Posted by fxckfeelings on March 6, 2014
The math of human instinct tells us that self + unfair victimization = a right to punish the person to blame, even if that person is a blood relative with the best of intentions. In a fair world, the justice equation would check out, but in this one, the person who appears responsible often had no choice, and just happened to be a conduit for life’s random misery. So whether you’re a blamed parent who is helpless to stop your kid from hitting and running, or a blamed child who can’t escape unfair punishment, judge yourself carefully and fairly. Then, instead of fighting for justice, stand up for what you believe while waiting for blame to fizzle and an equation that adds up.
My fifteen-year-old daughter, whom I used to be close to, was always a sensitive, over-reactive kid. I was still shocked and hurt, however, when she suddenly spoke up, in the midst of her first visit with me and my new husband, to say to him, “Who the fuck are you?” She stopped talking to me for a year after I left her father, but eventually relented and then we started spending regular time together (though he has full custody, and I get weekend visitation). Now that she’s insulted my husband, however, I don’t know what to say— to not talk like that to her stepfather? To go to her room until she’s ready to behave? My goal is to figure out what to say that will address the nastiness and inappropriateness of her speech and let her know she can’t treat my husband with disrespect.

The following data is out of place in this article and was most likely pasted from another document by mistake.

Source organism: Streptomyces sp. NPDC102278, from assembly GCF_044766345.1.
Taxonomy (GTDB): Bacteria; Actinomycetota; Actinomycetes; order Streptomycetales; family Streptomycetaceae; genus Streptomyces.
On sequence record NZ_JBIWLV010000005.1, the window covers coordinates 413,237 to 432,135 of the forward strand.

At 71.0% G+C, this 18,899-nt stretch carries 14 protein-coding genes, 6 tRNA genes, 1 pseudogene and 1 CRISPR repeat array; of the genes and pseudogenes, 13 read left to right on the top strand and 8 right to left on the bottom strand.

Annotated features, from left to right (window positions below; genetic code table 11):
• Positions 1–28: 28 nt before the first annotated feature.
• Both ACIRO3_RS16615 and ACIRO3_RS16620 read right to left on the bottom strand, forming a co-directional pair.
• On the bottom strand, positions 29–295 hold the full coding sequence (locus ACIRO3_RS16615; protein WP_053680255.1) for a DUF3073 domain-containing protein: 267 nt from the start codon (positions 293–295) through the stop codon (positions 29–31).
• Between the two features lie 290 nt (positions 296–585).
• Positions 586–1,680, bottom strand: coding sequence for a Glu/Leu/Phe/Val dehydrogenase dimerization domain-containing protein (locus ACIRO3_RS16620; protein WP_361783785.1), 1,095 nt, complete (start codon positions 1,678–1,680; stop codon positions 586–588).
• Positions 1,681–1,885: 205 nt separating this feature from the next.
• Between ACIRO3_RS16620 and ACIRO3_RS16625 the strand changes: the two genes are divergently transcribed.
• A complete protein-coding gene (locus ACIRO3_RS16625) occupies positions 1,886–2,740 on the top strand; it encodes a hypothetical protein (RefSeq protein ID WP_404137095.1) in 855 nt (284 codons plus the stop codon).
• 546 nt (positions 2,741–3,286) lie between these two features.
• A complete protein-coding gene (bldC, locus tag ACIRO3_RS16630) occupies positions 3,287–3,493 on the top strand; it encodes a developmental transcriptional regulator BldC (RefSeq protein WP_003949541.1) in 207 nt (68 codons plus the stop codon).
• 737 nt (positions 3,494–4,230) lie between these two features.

As hard as reality TV tries to find us the Cesar Milan of adolescent girls, as of yet, there is no such person as the “Teen Whisperer.” The closet thing we have is that woman on “Dance Moms,” and she’s really just an all-purpose bellower.
The reason no such teen expert exists, on TV or off, is because there is nothing you can say, in any volume, that will persuade your daughter to behave better. You have little influence and she wants you to be angry and hurt, so, as with any breach of the law anything you say can and will be used against you in the court of teen self-entitlement. WAIT! There is more to read… read on »
Posted by fxckfeelings on March 3, 2014
After dispensing advice on this website for five (five!) years as Dr. Lastname, we’re happy to announce that we’re about to put our advice in print, and under our actual names. The book, tentatively titled F*ck Feelings: One Shrink’s Practical Advice for Managing All of Life’s Impossible Problems, was recently acquired by the esteemed geniuses at Simon & Schuster, and is due for release in 2015.